Future of Healthcare Industry in Asia Pacific in 2020
22
Jun

Future of Healthcare Industry in Asia Pacific in 2020

Ram Tumuluri “In response to the ballooning demand for quality and cost-effective care, Asia is seeing dynamic growth in innovation in the healthcare industry. According to the World Economic Forum, Indonesia, Malaysia, the Philippines, Singapore, Thailand and Vietnam’s total healthcare spending in 2017 was estimated at $420 billion and is expected to increase by 70% over the next two decades.”

In this article:

Shifts in universal health coverage 

Payer-provider relationships will grow stronger

Population Health 

Investors will be looking beyond hospitals 

Shifts in universal health coverage 

Governments will need to concentrate on sustainability as they search for ways to increase financial support and keep track of how their main objectives can be implemented. We believe digital innovations in emerging Asia, as they were in 2019, would be one way to fix healthcare shortfalls. It is a long journey, though, and progress will be slow. This year we are expecting small steps rather than huge shifts.

Payer-provider relationships will grow stronger

Trends in the healthcare industry such as growth in data analytics and highly deductible health plans are causing the relationships between payers and providers to evolve. This will pave the groundwork for setting fair, standard rates for private insurers, as public health programs transition away from mere fee-for – service payments and into packages, case rates and the creation of reimbursement benchmarks for common procedures.

Population Health 

We can expect greater interest in more accuracy in public health and in the development of programs in the field of community health. The unit of analysis and intervention will switch from encounters and volume to populations and individuals by leveraging aggregated data and analytics. Singapore will likely be a destination for such innovation as it aims to broaden targeted health services – as part of its digital enabling initiatives for SmartNation.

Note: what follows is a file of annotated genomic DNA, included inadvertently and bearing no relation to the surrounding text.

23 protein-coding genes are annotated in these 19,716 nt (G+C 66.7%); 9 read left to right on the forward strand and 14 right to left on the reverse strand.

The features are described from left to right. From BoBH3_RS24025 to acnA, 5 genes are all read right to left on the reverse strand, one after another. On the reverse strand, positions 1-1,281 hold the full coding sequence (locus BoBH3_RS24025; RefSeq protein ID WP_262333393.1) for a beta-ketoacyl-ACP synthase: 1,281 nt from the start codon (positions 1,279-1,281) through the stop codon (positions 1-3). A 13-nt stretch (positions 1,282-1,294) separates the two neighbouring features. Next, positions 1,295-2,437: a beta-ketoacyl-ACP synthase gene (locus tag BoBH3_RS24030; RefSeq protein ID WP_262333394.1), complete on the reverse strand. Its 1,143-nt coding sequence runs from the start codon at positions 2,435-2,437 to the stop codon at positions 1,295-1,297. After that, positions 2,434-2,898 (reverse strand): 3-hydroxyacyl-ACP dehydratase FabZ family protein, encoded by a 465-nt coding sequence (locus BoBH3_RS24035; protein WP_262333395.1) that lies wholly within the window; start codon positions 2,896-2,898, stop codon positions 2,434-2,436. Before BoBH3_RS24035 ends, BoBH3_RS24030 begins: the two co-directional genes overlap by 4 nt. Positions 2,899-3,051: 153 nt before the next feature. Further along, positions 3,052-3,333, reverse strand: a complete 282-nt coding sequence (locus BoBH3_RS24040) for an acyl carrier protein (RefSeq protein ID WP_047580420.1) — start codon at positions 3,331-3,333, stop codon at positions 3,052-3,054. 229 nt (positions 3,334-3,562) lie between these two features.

Investors will be looking beyond hospitals 

Hospitals are likely to continue to be seen as flagships of investment in health care. This is due to numerous factors, including: high margins, a competitive market, reasonable competition, and consolidation that produce quick wins. However, there may be fewer big deals available for hospital investment in the region following a high-profile year. Investors will be progressively willing to purchase new asset categories, notably out-of-hospital care for specialties such as in vitro fertilization (IVF), optical care and dental care. 

Business-to-business solution providers are likely to offer investors an opportunity to participate in important healthcare sectors where multinational corporations have already captured the incumbent insurers and pharmaceutical companies.